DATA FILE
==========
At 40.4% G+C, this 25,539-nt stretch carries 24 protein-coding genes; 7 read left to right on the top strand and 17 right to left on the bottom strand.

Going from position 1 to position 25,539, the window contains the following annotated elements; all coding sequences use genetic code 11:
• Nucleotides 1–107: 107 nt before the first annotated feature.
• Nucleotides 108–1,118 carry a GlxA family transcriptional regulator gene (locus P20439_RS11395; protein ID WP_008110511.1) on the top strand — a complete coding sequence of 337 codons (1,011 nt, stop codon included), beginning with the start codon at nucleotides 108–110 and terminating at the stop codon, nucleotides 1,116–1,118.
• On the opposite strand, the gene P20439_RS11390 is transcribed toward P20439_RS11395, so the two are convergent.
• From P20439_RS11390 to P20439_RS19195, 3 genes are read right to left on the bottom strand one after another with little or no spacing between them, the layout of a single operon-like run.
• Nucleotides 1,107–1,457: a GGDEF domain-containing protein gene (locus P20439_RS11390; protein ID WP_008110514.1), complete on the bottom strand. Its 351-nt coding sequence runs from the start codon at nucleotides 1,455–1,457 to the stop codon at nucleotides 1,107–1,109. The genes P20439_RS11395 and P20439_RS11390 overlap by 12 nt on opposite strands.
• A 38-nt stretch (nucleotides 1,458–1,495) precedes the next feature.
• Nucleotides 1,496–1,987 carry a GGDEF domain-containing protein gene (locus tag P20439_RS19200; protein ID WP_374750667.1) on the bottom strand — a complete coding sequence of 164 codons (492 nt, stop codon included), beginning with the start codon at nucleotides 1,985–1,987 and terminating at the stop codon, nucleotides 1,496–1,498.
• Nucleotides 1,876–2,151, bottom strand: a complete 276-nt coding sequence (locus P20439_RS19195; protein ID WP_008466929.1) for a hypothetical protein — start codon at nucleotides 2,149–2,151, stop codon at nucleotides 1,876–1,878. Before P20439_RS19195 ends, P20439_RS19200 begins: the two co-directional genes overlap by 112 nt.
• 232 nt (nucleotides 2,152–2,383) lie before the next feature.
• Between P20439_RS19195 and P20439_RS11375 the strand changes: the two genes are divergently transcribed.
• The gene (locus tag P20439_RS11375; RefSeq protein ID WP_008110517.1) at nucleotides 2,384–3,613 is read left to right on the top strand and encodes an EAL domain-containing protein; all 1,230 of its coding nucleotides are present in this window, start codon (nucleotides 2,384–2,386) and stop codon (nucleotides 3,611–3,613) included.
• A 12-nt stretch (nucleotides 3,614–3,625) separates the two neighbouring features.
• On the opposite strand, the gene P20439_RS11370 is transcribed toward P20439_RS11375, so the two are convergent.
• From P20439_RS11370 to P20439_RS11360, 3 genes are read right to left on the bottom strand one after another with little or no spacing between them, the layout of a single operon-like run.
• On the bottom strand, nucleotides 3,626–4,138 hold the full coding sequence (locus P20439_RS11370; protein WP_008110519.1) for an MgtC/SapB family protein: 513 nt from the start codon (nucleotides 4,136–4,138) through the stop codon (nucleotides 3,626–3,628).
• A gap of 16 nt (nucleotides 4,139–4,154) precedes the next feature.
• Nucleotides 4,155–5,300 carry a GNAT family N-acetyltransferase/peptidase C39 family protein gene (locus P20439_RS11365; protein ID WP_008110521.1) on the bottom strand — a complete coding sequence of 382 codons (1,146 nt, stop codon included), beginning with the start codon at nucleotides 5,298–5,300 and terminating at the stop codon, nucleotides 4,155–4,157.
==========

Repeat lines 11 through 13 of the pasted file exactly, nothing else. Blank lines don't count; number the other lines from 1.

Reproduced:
• 232 nt (nucleotides 2,152–2,383) lie before the next feature.
• Between P20439_RS19195 and P20439_RS11375 the strand changes: the two genes are divergently transcribed.
• The gene (locus tag P20439_RS11375; RefSeq protein ID WP_008110517.1) at nucleotides 2,384–3,613 is read left to right on the top strand and encodes an EAL domain-containing protein; all 1,230 of its coding nucleotides are present in this window, start codon (nucleotides 2,384–2,386) and stop codon (nucleotides 3,611–3,613) included.